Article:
In Bergen County, New Jersey, a jury handed down a $15 million verdict against Ethicon, a company owned by Johnson and Johnson, based on defective pelvic mesh implants that caused plaintiff Elizabeth Hrymoc chronic pain.
Pelvic mesh implants are used to treat women who have stress, incontinence, and pelvic organ prolapse.
Hyrmoc claimed that Ethicon designed the pelvic mesh implants in a defective manner. She believed that the company knew it would cause problems but put it on the market anyway without adequately warning of the health risks.
Hyrmoc, as well as other women who have filed similar lawsuits, argues that polypropylene–a substance used to make the pelvic mesh products–can cause human tissue to become stiff and rigid. Once implanted, the mesh can contract and erode the vaginal wall, causing chronic pain as well as a host of other, difficult to treat symptoms.
Ms. Hrymoc commented on her case by saying, “It scares me, because I don’t know what’s going to happen. [The mesh implants] can shrink. It can get hard. And it can hurt me more.”
The 71-year-old has had to undergo several surgeries to correct the problem and has not been able to have the mesh fully removed from her pelvis. She claims the mesh has caused her to be unable to have a normal sexual relationship with her husband. Many other patients who have received similar mesh implants may never be able to have the pelvic mesh removed and will suffer lifelong chronic pain as a result.
Hrymoc’s gynecologist testified that if he knew of the risks involved with the pelvic mesh then he would have never recommended use of the product.
“I’m very pleased that justice was done, not just for me, but for all other women who were hurt,” Hrymoc commented.
The verdict consisted of $4 million for pain and suffering, $1 million for loss of consortium, and $10 million in punitive damages.
In its defense, the company argued that the mesh helped patients avoid pelvic floor reconstruction surgery and that they gave detailed explanations of the risks involved to surgeons and patients alike.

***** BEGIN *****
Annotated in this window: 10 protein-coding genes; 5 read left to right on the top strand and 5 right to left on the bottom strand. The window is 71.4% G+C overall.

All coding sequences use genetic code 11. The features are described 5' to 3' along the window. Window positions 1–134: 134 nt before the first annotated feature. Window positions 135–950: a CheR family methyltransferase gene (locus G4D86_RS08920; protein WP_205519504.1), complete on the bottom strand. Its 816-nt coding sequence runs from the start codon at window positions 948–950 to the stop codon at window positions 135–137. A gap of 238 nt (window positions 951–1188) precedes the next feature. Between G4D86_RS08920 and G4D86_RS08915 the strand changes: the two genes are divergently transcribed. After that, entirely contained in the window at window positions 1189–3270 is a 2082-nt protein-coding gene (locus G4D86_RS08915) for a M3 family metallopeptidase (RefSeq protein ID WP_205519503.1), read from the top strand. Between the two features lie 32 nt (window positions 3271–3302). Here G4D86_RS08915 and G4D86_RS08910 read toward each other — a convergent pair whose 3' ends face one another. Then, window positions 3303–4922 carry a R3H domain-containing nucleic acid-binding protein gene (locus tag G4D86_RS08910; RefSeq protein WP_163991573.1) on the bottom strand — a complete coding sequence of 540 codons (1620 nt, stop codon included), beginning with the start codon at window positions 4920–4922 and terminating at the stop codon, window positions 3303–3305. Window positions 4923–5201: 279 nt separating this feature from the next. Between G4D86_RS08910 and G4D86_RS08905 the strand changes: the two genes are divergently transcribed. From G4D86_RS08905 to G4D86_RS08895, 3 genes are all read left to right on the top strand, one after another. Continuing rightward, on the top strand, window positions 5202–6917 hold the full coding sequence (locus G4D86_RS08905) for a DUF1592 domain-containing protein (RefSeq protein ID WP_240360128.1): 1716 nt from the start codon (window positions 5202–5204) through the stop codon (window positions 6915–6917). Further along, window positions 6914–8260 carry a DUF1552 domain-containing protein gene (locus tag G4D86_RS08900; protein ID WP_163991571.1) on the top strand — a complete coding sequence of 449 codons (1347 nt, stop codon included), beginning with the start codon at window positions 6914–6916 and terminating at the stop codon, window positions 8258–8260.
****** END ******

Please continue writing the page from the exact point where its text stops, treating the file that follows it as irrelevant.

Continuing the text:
The FDA approved the mesh product in 2002. However, after many women came forward with complaints of pain, the FDA categorized the pelvic mesh surgery as a high-risk procedure in 2016. However, the company had already stopped selling the product in 2012.
In fact, Australia and New Zealand have banned the use of pelvic mesh implants due to their high risks.
The fact that this case went to trial and received such a large verdict will inform whether the company continues to go to trial or decides to settle the cases to avoid a jury trial.
The attorney who represents Hrymoc has 240 clients who have similar claims against Johnson & Johnson.
In 2013, an Atlantic County jury handed down a $11.1 million verdict to a woman with similar problems caused by the pelvic mesh.
In Philadelphia, a Court of Common Pleas Judge has ruled on Johnson and Johnson’s attempt to have over 100 cases dismissed. The judge only stated that 1 out of an excess of 100 cases needed to be dismissed based on improper venue and the others can stay.
In coming to the ruling, the court looked at a Bucks county company called Secant, which manufactured the pelvic mesh products for Ethicon in the state. Boston Scientific has recently settled 350 cases of pelvic mesh lawsuits that have been on a multijurisdictional docket.
The company has stated they intend to appeal the $15 million verdict, but there do not seem to be any substantive problems with how the trial was conducted or how the jury was picked.